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Scand J Clin Lab Invest. 1997 Oct;57(6):501-5.

Salt restriction: effects on lipids and insulin production in hypertensive patients.

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  • 1Department of Public Health and Primary Health Care, University of Bergen, Norway.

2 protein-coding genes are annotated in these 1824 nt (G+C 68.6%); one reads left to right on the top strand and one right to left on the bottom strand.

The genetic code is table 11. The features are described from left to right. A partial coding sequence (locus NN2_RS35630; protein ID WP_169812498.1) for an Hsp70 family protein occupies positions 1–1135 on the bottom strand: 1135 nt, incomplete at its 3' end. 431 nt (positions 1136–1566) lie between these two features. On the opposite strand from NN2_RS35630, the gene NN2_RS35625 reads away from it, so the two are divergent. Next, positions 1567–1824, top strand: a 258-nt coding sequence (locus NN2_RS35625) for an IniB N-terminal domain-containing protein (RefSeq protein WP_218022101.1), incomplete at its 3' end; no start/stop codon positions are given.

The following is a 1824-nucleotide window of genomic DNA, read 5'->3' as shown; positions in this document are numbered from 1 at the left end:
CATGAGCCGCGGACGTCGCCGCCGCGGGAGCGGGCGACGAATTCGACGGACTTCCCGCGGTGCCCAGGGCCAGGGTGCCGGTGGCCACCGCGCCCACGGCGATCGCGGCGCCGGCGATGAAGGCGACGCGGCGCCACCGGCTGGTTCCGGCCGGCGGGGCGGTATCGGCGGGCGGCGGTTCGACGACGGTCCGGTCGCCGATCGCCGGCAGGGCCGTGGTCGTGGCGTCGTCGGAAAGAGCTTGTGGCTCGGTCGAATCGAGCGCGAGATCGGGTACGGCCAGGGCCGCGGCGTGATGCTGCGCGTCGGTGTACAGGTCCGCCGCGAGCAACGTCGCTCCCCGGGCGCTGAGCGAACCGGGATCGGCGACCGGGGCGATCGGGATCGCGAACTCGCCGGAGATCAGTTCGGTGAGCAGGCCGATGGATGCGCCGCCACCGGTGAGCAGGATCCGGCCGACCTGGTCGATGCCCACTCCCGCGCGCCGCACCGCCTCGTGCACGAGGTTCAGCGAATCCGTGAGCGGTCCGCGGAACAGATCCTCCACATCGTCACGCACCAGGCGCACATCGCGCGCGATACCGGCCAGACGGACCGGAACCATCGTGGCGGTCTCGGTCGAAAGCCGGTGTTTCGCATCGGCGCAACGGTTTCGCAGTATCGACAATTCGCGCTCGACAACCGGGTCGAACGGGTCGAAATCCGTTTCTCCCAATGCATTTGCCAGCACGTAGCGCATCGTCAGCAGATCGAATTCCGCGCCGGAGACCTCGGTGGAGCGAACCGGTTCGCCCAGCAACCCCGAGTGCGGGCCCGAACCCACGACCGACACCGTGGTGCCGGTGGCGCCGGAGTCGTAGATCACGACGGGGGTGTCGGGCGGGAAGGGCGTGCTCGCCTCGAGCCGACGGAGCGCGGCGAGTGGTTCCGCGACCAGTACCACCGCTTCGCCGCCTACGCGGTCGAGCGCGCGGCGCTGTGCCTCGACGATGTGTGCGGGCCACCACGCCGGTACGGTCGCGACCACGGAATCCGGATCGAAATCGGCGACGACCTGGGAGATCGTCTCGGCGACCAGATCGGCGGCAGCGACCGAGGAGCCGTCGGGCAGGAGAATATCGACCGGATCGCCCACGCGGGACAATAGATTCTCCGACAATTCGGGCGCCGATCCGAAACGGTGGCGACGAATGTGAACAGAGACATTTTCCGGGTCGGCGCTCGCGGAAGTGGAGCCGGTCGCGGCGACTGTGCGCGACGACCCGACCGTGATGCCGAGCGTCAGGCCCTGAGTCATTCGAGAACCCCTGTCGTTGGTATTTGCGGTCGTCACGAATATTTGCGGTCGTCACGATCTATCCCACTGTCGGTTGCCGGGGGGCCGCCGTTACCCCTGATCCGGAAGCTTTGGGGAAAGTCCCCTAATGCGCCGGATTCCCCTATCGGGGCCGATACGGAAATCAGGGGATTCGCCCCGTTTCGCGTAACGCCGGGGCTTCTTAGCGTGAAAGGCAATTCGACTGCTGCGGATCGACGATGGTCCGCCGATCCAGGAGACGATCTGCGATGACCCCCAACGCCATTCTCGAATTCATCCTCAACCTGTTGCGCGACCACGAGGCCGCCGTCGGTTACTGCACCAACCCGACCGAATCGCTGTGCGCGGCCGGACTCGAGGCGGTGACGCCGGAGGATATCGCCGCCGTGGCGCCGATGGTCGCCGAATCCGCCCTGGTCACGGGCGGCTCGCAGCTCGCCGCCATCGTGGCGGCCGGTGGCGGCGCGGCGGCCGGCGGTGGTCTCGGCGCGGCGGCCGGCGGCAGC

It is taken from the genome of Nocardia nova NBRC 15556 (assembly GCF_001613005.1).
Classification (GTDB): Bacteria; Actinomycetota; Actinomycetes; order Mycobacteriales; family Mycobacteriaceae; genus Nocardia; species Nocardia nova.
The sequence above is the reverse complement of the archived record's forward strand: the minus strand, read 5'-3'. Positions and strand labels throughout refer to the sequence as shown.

The object of the study was to evaluate blood pressure, insulin and glucose metabolism, and serum lipids in hypertensive patients, during 8 weeks on a moderately salt-restricted diet. A double-blind, cross-over study was conducted with hypertensive patients following a moderately salt-restricted diet. Patients were randomised to sodium capsules in one period and placebo capsules during the other period. After a 1-month run-in period, 13 males and three females with mild to moderate essential hypertension (mean age 50 years) complied with a salt-reduced diet. They were randomized to a salt-supplemented group (5 capsules of 10 mmol sodium per capsule) or a salt reduced diet group (5 capsules of placebo) with cross-over after 8 weeks. Serum insulin, insulin C-peptide, and glucose were measured, fasting and 30 min after a 75-g glucose load. Serum lipids and lipoproteins constituting an atherogenic index were measured, along with blood pressure and 24-h urine excretion of sodium and chloride. Non-significant reductions of systolic and diastolic blood pressure (4 mmHg, p = 0.06, and 2 mmHg, p = 0.13, respectively) were observed during the reduced-salt period. The changes observed for fasting insulin, insulin C-peptide, glucose, serum lipids and the atherogenic index were also non-significant. It is concluded that moderate salt restriction seems not to adversely influence insulin resistance or serum lipids in hypertensive patients.

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